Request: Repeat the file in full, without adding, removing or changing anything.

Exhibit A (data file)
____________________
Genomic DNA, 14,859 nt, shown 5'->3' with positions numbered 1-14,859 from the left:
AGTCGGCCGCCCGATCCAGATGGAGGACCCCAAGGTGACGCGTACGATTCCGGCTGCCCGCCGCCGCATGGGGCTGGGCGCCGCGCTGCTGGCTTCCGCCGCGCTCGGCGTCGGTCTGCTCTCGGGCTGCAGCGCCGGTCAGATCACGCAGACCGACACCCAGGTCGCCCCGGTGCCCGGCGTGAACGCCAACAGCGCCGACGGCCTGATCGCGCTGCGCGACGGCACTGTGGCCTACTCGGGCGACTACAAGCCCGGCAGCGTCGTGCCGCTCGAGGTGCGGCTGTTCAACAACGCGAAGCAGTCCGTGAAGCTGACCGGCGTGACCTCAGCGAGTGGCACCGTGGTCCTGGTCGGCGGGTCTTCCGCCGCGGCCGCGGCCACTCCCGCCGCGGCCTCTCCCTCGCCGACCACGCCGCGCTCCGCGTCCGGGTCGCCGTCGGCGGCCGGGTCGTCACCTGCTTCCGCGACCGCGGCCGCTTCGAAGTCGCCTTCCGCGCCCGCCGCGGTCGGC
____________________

Genomic DNA, 14,859 nt, shown 5'->3' with positions numbered 1-14,859 from the left:
AGTCGGCCGCCCGATCCAGATGGAGGACCCCAAGGTGACGCGTACGATTCCGGCTGCCCGCCGCCGCATGGGGCTGGGCGCCGCGCTGCTGGCTTCCGCCGCGCTCGGCGTCGGTCTGCTCTCGGGCTGCAGCGCCGGTCAGATCACGCAGACCGACACCCAGGTCGCCCCGGTGCCCGGCGTGAACGCCAACAGCGCCGACGGCCTGATCGCGCTGCGCGACGGCACTGTGGCCTACTCGGGCGACTACAAGCCCGGCAGCGTCGTGCCGCTCGAGGTGCGGCTGTTCAACAACGCGAAGCAGTCCGTGAAGCTGACCGGCGTGACCTCAGCGAGTGGCACCGTGGTCCTGGTCGGCGGGTCTTCCGCCGCGGCCGCGGCCACTCCCGCCGCGGCCTCTCCCTCGCCGACCACGCCGCGCTCCGCGTCCGGGTCGCCGTCGGCGGCCGGGTCGTCACCTGCTTCCGCGACCGCGGCCGCTTCGAAGTCGCCTTCCGCGCCCGCCGCGGTCGGC